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Spring Constant Question Help

  1. Nov 12, 2006 #1
    I have a problem I cannot figure out. It asks to calculate the spring constant when given a spring hung from the ceiling, a 0.497 kg block attached to the free end of the spring. The block is released from rest, drops 0.12 m before coming momentarily to rest. How do I calculate the spring constant?? Please Help!
     
  2. jcsd
  3. Nov 12, 2006 #2

    radou

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    What does the force in a spring equal?
     
  4. Nov 12, 2006 #3
    F = -kx I thought
     
  5. Nov 12, 2006 #4

    radou

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    Right. That's one of the forces acting on the block. Which is the other one? What is the relation between these two forces in order for the block to be in equilibrium?
     
  6. Nov 12, 2006 #5
    Right. That's one of the forces acting on the block. Which is the other one? What is the relation between these two forces in order for the block to be in equilibrium?

    The other one would be gravity (mg) acting on the block. I thought the relation was F = kx - mg. But I do not know for sure.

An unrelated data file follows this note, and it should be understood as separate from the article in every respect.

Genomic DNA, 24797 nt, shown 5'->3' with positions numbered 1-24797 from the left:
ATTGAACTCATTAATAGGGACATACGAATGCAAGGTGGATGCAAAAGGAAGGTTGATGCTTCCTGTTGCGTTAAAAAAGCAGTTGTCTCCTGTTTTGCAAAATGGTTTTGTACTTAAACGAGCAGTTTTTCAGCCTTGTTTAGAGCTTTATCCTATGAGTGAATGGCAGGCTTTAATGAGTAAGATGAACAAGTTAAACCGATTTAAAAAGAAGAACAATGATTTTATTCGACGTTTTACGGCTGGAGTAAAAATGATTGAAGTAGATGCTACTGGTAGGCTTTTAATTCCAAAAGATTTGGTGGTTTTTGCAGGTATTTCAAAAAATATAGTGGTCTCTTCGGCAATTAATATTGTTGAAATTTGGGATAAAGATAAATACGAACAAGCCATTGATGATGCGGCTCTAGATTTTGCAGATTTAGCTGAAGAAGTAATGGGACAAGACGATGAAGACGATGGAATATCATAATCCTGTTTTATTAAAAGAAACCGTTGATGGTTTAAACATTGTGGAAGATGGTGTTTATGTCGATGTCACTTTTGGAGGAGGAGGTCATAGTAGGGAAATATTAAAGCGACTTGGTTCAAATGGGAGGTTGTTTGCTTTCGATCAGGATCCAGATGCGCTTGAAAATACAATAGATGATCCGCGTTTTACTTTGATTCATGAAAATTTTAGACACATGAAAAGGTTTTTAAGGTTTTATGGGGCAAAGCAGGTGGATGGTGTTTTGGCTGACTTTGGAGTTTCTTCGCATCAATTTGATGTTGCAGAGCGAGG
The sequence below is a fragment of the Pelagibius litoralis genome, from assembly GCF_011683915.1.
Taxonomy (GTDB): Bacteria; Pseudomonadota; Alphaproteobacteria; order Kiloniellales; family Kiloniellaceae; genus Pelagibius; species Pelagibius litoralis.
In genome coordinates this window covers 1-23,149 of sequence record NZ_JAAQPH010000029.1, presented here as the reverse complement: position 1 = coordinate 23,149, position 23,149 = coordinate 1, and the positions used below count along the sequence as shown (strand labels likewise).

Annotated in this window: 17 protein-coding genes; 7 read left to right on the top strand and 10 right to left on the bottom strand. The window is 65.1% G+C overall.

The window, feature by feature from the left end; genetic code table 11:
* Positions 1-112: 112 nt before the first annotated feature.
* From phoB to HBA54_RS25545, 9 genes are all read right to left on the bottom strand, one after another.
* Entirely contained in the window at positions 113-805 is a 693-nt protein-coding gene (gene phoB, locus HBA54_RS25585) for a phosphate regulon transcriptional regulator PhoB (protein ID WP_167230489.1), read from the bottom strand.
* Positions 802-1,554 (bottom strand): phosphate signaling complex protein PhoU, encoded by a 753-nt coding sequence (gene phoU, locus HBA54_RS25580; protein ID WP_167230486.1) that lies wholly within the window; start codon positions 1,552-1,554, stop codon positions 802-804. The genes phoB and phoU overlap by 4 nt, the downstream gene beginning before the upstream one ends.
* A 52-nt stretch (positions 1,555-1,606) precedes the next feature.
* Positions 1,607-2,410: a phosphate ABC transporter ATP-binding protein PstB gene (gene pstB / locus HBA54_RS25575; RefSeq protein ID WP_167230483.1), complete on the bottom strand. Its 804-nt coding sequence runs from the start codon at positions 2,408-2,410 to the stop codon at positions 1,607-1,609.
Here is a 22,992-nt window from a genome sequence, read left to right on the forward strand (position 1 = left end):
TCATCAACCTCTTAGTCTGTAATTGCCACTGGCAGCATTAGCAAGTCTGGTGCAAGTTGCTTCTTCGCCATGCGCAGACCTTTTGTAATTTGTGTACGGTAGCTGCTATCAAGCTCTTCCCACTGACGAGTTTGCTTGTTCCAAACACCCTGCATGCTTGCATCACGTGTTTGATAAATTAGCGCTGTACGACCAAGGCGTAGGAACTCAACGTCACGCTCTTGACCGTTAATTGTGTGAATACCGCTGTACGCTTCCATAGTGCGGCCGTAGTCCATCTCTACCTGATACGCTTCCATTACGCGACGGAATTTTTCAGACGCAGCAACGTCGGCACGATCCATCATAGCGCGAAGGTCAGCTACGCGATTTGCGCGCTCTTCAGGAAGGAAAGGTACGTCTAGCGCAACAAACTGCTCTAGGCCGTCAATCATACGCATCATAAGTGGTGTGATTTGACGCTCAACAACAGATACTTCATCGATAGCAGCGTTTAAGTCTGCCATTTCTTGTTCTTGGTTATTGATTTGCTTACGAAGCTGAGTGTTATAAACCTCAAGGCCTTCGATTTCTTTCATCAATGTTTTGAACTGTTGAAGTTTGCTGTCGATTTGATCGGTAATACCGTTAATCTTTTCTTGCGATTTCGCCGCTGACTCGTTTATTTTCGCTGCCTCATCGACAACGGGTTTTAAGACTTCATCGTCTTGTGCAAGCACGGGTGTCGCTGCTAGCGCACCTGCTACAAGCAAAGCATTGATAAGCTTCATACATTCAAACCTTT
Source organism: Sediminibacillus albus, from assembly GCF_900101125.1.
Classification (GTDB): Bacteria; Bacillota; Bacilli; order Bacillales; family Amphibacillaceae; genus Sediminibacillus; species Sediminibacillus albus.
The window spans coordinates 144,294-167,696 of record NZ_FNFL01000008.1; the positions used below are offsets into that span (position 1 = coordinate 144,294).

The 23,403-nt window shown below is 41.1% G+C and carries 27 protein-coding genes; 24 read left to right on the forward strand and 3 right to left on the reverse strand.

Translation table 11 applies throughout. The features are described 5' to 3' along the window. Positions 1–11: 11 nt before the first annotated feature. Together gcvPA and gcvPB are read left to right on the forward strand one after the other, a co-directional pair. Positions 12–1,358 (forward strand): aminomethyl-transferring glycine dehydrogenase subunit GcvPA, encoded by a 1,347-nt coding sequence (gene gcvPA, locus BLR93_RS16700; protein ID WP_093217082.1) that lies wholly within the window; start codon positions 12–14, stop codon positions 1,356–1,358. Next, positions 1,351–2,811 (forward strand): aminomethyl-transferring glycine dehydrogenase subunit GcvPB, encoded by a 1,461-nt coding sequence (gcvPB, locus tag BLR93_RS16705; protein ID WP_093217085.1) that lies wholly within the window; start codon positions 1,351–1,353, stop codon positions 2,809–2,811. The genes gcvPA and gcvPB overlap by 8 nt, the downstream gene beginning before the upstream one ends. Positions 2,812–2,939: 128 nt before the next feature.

7. Nov 12, 2006 #6

    radou

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    If there was a non-zero net force F, as you stated, the block wouldn't be at rest. The problem states that the block came to rest, after the spring extended for some amount x. So, if the block is at rest, the net force must equal zero. Hence, kx = mg.
     
  8. Nov 12, 2006 #7
    I tried that solution and it did not work. Here is the original problem.

    A spring is hung from the ceiling. A 0.497-kg block is then attached to the free end of the spring. When released from rest, the block drops 0.12 m before momentarily coming to rest. What is the spring constant?
     
  9. Nov 12, 2006 #8

    radou

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    Interesting, it should work, unless I'm missing something enormous here. Do you know the solution?
     
  10. Nov 12, 2006 #9
    No, it is part of the e-homework I have. The next part says to calculate the angular frequency. I only have limited tries and I have tried the second part.
     
  11. Nov 12, 2006 #10
    *have not tried
     
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